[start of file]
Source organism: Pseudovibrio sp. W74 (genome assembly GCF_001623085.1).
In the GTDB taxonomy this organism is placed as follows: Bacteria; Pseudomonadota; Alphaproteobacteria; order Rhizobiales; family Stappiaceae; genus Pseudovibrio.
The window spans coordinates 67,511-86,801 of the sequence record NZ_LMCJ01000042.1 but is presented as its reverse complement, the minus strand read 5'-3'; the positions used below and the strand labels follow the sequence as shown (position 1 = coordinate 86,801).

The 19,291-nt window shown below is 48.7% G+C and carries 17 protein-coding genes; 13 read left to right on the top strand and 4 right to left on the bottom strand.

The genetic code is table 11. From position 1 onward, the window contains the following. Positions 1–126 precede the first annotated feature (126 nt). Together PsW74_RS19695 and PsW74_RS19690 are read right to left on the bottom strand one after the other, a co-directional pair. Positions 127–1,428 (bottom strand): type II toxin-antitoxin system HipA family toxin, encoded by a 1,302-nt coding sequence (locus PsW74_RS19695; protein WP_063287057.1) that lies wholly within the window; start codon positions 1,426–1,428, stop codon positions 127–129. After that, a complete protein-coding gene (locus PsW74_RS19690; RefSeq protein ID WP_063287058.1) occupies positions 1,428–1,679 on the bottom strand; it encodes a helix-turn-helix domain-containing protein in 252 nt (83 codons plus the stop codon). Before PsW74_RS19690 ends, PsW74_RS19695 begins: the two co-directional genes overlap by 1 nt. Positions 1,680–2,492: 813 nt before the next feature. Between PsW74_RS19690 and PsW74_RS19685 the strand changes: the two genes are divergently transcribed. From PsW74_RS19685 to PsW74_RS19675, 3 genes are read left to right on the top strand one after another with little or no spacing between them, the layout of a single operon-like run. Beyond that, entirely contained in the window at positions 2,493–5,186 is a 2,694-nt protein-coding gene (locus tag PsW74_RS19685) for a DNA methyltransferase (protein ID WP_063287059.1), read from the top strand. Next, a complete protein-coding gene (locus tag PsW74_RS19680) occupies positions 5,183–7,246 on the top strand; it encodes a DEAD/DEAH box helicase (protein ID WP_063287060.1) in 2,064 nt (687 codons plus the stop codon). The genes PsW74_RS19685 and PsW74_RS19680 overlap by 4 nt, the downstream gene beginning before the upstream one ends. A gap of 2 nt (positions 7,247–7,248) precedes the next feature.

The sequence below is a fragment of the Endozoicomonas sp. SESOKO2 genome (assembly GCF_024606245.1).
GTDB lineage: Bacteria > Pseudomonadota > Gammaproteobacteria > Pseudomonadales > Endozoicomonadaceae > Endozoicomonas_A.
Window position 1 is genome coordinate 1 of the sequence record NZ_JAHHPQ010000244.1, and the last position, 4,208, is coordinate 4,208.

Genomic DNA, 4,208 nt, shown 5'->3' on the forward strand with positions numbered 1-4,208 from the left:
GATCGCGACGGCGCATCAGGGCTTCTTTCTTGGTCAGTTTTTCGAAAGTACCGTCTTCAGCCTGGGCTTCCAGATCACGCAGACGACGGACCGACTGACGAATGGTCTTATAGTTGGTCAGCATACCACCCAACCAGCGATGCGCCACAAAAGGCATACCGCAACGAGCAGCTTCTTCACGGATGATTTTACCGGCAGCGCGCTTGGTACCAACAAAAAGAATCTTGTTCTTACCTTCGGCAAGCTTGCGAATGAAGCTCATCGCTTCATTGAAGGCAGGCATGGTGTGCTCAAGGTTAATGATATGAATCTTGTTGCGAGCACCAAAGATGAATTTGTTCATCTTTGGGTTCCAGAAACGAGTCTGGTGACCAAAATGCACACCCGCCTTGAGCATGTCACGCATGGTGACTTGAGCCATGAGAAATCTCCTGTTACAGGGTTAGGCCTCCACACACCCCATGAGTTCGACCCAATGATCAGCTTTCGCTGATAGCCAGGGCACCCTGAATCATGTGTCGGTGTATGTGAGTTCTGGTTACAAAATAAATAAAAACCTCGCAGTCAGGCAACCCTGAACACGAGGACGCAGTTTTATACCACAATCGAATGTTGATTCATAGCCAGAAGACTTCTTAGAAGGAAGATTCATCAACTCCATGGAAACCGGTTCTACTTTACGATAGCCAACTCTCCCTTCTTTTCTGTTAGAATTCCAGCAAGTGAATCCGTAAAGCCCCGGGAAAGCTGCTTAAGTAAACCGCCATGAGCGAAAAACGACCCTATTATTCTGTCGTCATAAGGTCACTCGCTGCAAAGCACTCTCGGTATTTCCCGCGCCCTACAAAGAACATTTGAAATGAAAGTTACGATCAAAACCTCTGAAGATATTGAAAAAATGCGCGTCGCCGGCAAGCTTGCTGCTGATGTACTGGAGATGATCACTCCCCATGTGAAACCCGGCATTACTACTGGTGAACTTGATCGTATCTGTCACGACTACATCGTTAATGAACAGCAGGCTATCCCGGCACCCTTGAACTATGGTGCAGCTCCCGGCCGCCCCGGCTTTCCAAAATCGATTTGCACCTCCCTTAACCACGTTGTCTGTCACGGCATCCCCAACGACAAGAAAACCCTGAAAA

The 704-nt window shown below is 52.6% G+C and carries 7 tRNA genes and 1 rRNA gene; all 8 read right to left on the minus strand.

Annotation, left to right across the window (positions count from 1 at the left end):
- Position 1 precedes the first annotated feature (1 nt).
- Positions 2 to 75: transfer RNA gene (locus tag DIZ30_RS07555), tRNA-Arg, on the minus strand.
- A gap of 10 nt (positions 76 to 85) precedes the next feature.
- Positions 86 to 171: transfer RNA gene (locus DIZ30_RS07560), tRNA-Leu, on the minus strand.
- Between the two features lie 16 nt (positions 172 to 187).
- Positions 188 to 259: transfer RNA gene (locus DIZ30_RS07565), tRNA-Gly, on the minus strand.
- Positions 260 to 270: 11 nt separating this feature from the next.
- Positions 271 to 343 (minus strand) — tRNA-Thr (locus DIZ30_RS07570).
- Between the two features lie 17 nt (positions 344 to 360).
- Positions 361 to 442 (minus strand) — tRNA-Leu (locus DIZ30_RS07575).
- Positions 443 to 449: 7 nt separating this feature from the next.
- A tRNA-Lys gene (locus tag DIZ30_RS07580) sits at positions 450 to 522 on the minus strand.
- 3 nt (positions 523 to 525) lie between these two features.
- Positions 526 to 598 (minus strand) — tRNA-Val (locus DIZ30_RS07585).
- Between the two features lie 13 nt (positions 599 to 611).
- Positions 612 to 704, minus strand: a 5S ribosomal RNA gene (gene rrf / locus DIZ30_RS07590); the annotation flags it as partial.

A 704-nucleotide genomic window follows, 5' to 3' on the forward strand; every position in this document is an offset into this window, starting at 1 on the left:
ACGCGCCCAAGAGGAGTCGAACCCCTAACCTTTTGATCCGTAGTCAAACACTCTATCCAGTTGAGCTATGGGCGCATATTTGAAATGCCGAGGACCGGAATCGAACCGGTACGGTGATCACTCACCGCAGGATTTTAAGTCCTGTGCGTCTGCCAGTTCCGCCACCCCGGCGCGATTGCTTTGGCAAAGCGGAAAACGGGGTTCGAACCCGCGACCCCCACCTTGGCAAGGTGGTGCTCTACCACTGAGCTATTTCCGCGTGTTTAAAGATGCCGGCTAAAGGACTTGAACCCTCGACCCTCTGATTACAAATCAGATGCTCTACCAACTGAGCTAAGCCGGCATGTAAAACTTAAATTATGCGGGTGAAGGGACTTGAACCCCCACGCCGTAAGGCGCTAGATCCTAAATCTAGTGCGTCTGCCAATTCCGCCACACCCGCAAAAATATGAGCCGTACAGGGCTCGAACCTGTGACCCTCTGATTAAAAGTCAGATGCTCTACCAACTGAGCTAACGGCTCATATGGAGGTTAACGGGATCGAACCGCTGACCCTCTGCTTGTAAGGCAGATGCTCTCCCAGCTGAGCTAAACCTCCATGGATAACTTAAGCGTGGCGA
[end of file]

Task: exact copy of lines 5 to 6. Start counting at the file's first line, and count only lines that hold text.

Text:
The genetic code is table 11. From position 1 onward, the window contains the following. Positions 1–126 precede the first annotated feature (126 nt). Together PsW74_RS19695 and PsW74_RS19690 are read right to left on the bottom strand one after the other, a co-directional pair. Positions 127–1,428 (bottom strand): type II toxin-antitoxin system HipA family toxin, encoded by a 1,302-nt coding sequence (locus PsW74_RS19695; protein WP_063287057.1) that lies wholly within the window; start codon positions 1,426–1,428, stop codon positions 127–129. After that, a complete protein-coding gene (locus PsW74_RS19690; RefSeq protein ID WP_063287058.1) occupies positions 1,428–1,679 on the bottom strand; it encodes a helix-turn-helix domain-containing protein in 252 nt (83 codons plus the stop codon). Before PsW74_RS19690 ends, PsW74_RS19695 begins: the two co-directional genes overlap by 1 nt. Positions 1,680–2,492: 813 nt before the next feature. Between PsW74_RS19690 and PsW74_RS19685 the strand changes: the two genes are divergently transcribed. From PsW74_RS19685 to PsW74_RS19675, 3 genes are read left to right on the top strand one after another with little or no spacing between them, the layout of a single operon-like run. Beyond that, entirely contained in the window at positions 2,493–5,186 is a 2,694-nt protein-coding gene (locus tag PsW74_RS19685) for a DNA methyltransferase (protein ID WP_063287059.1), read from the top strand. Next, a complete protein-coding gene (locus tag PsW74_RS19680) occupies positions 5,183–7,246 on the top strand; it encodes a DEAD/DEAH box helicase (protein ID WP_063287060.1) in 2,064 nt (687 codons plus the stop codon). The genes PsW74_RS19685 and PsW74_RS19680 overlap by 4 nt, the downstream gene beginning before the upstream one ends. A gap of 2 nt (positions 7,247–7,248) precedes the next feature.

The sequence below is a fragment of the Endozoicomonas sp. SESOKO2 genome (assembly GCF_024606245.1).